That was a day of delight and wonder.
While lying the shade of the maple trees under—
He felt the soft breeze at its frolicksome play;
He smelled the sweet odor of newly mown hay.
—Thomas Dunn English
Windows down, sunlight shining overhead, the road stretching before me. It was Memorial Day weekend, but out here, there were no crowds, no traffic to speak of. Just an occasional truck, one huge tractor, two Amish wagons that might have been a mirage (they were so unexpected), and a skinny raccoon staring me down from the center line. (I went around him.)
I was driving from Farmville, VA, a small town with lots to offer, to my aunt’s house in the country 45 minutes away. Not surprisingly, given the name Farmville, I passed field after field dotted with huge rolls of hay so freshly-mown that they were still green.
Growing up in the suburbs, I don’t remember seeing a lot of hay bales. I’m pretty sure none of them were green.
As I drove, I thought about the farmers who work hard to provide food for the world, for their families and their animals. I caught glimpses of farmhouses, barns, and outbuildings in the distance and wondered what the lives of the people inside were like. From what I’ve heard, their lives are hard work, long hours, and sacrifice.
Seeing these farms made me think of their counterparts in the flood zone up and down the Mississippi River. For those farmers in the Midwest, their livelihood, a challenge most years I understand, is severely threatened this year. The rain so desperately needed for crops to grow is threatening them before they can take root—or maybe before they’re even planted. Regardless of whether we live near the flooding ourselves, we will feel its effects--at the grocery store and in our wallets.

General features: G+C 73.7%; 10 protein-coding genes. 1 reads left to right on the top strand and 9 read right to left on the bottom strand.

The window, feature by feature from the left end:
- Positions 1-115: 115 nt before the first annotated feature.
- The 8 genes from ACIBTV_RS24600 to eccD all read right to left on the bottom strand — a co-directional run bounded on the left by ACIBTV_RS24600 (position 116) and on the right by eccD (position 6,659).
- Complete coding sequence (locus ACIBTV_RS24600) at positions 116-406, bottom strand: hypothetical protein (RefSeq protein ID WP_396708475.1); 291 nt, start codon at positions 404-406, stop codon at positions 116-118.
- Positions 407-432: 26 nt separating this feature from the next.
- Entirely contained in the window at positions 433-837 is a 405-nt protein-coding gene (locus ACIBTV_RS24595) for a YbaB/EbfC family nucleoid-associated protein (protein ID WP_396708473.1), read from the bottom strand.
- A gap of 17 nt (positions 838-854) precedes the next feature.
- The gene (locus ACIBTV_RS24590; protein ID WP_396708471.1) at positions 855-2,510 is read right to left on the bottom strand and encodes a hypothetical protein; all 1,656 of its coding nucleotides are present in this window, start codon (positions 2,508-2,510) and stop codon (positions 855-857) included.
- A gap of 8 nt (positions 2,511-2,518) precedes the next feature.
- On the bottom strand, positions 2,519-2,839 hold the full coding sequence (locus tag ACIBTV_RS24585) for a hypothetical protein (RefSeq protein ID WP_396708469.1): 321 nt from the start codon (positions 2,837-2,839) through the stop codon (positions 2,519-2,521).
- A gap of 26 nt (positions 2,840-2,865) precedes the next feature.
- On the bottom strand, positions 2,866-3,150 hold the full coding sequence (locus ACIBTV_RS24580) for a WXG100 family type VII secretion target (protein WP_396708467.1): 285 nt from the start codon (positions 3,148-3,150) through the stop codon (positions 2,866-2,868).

Passing these Virginia farms on such a gorgeous day, I had to stop. I pulled over into a narrow lane that divided two fields scattered with hay bales and stepped out. A gentle breeze ruffled my hair and my shirt. Inhaling, I focused on the moment: the blue sky above, the green fields before me, and the breeze on my skin.
I felt gratitude for farmers who toil in good years and bad and to God, the giver of all good things, who makes crops grow. And I was grateful for this moment in time--a “day of delight and wonder” when I could enjoy the beauty around me with fresh eyes and, now, a new perspective.
Have you ever been driving in a new area when you saw something that made you pull over? What was it? Tell me in the comments below.
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